Governments will continue to review the use of verified carbon credits that can be traded domestically and internationally as a complement to domestic action. This review will inform Canada’s position in the lead-up to COP 24 at the end of 2018, where international rules are expected to be finalized. Trading verified carbon credits could support Canada in meeting its international commitments under the Paris Agreement.
Ministers agreed to explore options for achieving greater consistency among GHG emission inventories established within the jurisdiction of each government and the principles of the PCF. This work will assist governments in monitoring progress towards a low carbon future and reducing emissions to meet our climate commitments.
Ministers discussed the importance of communicating action on climate change to Canadians, including identifying the associated economic opportunities.
Ministers discussed other issues of concern, including the ongoing challenges of mercury contamination. Canadian mercury emissions have decreased by over 90% since the 1970s, however 95% of the mercury deposited in Canada comes by air from foreign sources. Through the Minamata Convention on Mercury, Canada and the international community are taking steps to reduce the emissions and releases of mercury and mercury compounds and protect human health and the environment.
Prior to their meeting, Ministers held discussions with representatives of the Assembly of First Nations, Inuit Tapiriit Kanatami, and the Métis National Council, sharing ideas and perspectives about opportunities and challenges as Canada moves to a stronger, more resilient, low-carbon economy.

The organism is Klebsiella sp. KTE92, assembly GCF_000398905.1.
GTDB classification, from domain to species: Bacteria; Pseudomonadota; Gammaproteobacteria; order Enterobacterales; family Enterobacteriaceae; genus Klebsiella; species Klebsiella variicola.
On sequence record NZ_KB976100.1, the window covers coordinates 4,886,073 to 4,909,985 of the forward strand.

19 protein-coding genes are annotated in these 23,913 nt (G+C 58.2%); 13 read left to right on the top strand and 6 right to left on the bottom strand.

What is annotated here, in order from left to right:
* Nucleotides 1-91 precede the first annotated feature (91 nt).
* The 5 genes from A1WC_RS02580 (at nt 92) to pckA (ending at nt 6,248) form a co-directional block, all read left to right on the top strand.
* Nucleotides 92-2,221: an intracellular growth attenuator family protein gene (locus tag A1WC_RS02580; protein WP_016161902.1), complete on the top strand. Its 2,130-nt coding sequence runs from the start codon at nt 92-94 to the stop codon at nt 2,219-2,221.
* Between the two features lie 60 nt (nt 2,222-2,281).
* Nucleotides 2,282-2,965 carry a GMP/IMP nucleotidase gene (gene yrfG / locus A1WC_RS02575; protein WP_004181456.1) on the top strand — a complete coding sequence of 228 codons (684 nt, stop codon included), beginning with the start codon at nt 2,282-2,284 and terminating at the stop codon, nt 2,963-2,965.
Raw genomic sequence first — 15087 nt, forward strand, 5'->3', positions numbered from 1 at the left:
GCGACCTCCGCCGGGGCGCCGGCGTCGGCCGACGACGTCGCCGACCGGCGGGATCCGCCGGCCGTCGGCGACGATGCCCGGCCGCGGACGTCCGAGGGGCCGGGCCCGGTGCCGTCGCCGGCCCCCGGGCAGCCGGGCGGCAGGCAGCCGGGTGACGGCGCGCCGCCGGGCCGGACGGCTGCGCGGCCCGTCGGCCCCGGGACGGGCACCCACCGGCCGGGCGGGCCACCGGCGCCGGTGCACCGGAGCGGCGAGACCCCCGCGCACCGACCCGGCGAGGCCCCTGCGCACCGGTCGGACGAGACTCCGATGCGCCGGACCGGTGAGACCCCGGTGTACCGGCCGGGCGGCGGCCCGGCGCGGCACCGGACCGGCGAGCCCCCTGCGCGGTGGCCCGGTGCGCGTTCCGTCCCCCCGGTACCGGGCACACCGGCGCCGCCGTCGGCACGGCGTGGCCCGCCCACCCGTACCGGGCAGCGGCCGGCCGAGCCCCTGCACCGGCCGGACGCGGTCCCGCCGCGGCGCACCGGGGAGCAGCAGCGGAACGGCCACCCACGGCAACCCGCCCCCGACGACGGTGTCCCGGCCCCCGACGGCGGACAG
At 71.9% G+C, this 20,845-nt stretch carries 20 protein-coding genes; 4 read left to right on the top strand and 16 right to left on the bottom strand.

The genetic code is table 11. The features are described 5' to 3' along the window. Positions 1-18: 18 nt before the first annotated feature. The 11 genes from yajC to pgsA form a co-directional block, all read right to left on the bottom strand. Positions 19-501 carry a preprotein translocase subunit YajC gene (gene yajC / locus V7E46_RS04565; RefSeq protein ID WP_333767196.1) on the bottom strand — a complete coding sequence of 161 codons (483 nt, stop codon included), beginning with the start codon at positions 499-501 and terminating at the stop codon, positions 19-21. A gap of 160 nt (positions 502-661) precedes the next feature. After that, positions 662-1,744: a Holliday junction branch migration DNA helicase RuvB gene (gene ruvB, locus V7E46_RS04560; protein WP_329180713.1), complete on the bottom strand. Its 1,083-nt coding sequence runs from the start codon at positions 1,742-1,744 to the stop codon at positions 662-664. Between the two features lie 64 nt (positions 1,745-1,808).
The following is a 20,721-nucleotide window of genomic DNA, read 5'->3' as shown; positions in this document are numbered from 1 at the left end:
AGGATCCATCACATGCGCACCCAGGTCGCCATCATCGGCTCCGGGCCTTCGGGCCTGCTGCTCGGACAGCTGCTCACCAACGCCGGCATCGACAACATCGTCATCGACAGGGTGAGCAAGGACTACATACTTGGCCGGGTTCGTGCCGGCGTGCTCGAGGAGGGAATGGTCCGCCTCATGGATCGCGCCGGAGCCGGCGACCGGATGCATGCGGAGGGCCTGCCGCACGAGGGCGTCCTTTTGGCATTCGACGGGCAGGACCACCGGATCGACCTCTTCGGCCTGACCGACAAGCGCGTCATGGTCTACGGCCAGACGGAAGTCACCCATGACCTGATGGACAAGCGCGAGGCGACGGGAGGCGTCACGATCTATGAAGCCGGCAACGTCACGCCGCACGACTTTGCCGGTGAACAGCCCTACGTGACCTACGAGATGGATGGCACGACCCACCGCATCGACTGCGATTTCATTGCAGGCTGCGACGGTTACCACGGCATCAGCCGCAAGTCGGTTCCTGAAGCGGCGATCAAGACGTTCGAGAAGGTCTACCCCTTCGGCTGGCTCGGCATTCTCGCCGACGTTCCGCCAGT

At the end of the meeting, Canada assumed the presidency of CCME, and Minister Catherine McKenna will host the 2018 meeting. “As the incoming chair of the Canadian Council of the Ministers of the Environment, I look forward to hosting my provincial and territorial counterparts in Ottawa next year. At our next meeting, we will continue to tackle the critical issues facing Canadians, including climate change, clean air, clean water and clean growth. We will also work collaboratively with Indigenous leaders on shared priorities such as climate action. Canadians understand that the environment and the economy go together and that we have the opportunity to grow a cleaner economy, create good jobs and ensure a more sustainable future for our kids and grandkids,” said Minister McKenna.
CCME is the primary minister-led intergovernmental forum for collective action on environmental issues of national and international concern. CCME is comprised of the environment ministers from the federal, provincial and territorial governments. It was founded in 1964.
CANADIAN COUNCIL OF MINISTERS OF THE ENVIRONMENT
Left to right: Honourable Robert C. McLeod (NT), Honourable Robert Mitchell (PE), Honourable Rochelle Squires (MB), Honourable Iain Rankin (NS), Honourable Chris Ballard (ON), Honourable Catherine McKenna (CA), Honourable George Heyman (BC), Madame Isabelle Melançon (QC), Honourable Dustin Duncan (SK), Mr. Colin Holloway (NL), Honourable Pauline Frost (YK)
Not in Photo: Honourable Serge Rouselle (NB), Honourable Shannon Phillips (AB), Honourable Joe Savikataaq (NU)